Earlier this year, the National Heavy Vehicle Regulator (NHVR) released the newest version of its route planner and after a trial period has decided it’s time for the new planning system to go ahead and close off the previous iteration.
The system is used to map and display approved routes by heavy vehicles), and is known as the Next Generation Route Planner (NGRP). It provides more real time data updates which ensures improved reliability, quality, and completeness of data for industry when planning journeys.
It supports the delivery of the NHVR’s new single national enforceable network map which will allow industry for the first time to plan and manage journeys across borders and is designed for heavy vehicle travel, rather than light vehicles.
The single national enforceable network map will start rolling out to industry for South Australia, Victoria and ACT in the next couple of months, with Queensland and New South Wales maps expected to be made available by the end of 2023.
Click on the video below to see how it works:
What does it mean for me?
1.New and amended permit applications:
Since the release of NGRP in April 2022, industry has been transitioning from using the legacy route planner as the routing engine for permit applications to using the NGRP.
NHVR’s most recent permit application data shows that more than 90 per cent of new and amended permit applications are being submitted using the NGRP. Based on this data, NHVR believes it is an appropriate time to retire the legacy route planner and move forward with the NGRP.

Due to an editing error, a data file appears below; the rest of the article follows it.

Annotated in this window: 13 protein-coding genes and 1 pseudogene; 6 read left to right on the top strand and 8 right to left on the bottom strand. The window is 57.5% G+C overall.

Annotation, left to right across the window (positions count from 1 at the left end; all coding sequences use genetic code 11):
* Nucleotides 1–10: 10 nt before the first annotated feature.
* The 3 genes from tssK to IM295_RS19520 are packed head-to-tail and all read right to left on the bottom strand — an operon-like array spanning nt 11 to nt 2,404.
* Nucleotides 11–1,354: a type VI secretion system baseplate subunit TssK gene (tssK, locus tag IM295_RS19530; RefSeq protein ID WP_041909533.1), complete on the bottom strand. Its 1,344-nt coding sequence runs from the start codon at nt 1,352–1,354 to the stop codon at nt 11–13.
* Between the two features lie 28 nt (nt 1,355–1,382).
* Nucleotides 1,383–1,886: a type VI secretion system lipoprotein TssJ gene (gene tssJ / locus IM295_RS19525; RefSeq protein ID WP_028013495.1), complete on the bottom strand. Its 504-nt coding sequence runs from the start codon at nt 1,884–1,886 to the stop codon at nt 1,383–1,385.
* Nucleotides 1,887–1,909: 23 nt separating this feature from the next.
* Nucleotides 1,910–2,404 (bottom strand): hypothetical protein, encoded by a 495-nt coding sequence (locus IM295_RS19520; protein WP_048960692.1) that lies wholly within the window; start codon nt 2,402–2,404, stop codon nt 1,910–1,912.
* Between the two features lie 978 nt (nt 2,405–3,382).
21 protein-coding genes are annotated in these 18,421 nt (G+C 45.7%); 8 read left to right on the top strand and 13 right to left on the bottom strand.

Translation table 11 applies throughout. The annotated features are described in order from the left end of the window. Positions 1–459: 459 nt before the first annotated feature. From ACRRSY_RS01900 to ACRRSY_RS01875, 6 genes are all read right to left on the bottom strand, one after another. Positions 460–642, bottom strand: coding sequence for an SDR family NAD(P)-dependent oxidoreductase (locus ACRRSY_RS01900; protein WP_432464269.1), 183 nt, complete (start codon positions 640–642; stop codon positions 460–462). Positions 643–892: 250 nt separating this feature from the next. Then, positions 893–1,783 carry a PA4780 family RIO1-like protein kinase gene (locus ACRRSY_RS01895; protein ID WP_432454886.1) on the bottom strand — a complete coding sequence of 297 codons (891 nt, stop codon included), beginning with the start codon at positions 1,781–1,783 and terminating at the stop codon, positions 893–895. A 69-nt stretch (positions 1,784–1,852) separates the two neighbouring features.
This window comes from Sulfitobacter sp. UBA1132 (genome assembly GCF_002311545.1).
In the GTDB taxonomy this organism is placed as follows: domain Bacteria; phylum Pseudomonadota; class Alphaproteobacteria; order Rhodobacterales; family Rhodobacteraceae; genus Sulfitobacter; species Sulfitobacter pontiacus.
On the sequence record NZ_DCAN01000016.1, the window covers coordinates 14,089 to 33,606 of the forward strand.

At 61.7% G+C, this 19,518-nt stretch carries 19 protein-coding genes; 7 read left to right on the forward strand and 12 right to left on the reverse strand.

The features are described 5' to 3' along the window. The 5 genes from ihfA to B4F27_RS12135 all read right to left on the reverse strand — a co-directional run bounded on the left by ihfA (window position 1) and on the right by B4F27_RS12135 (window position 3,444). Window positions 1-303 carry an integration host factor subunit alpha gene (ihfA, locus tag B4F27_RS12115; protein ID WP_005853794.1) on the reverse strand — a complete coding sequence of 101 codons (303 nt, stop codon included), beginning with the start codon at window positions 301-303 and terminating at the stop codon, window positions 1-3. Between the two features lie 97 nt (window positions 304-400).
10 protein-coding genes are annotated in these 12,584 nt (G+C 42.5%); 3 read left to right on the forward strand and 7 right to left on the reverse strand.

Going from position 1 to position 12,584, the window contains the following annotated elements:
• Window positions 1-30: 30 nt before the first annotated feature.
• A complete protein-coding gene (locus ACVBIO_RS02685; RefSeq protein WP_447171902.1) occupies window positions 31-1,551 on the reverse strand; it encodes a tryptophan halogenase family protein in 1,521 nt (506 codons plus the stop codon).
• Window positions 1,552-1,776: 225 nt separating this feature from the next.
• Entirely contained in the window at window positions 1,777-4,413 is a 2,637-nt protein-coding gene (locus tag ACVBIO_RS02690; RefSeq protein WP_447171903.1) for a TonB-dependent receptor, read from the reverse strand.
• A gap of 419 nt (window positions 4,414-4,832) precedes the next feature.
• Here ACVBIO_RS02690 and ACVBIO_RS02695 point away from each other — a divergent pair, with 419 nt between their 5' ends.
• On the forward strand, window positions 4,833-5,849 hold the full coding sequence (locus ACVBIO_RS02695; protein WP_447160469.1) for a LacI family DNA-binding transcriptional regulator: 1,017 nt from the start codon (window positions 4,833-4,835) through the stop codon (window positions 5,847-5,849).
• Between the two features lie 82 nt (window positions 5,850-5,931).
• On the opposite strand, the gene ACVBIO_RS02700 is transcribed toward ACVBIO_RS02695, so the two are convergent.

This means that from 17 July 2023, the legacy route planner will be removed from the NHVR Portal, and all new and amended permit applications will need to be submitted using the NGRP. The NHVR does not anticipate any impact for operators using the NGRP. We continue to reach out to operators who are using the legacy route planner to assist with the transition to the NGRP.
The NHVR has been working with road managers to ensure the NGRP maps are as accurate as possible. This includes making sure that all road managers have the right ownership of roads so that access permit consent is sought from the correct road manager.
This means if the NGRP recognises a road owner change, it will trigger an amendment to a permit application, rather than a renewal.
To help manage this change and reduce any impact to operators, the NHVR has established a specialised team that are working through all renewals ahead of permit renewal dates to ensure they are assigned to the correct road owner.
If you have any questions, contact the NHVR team on 13NHVR (13 64 87) or email@example.com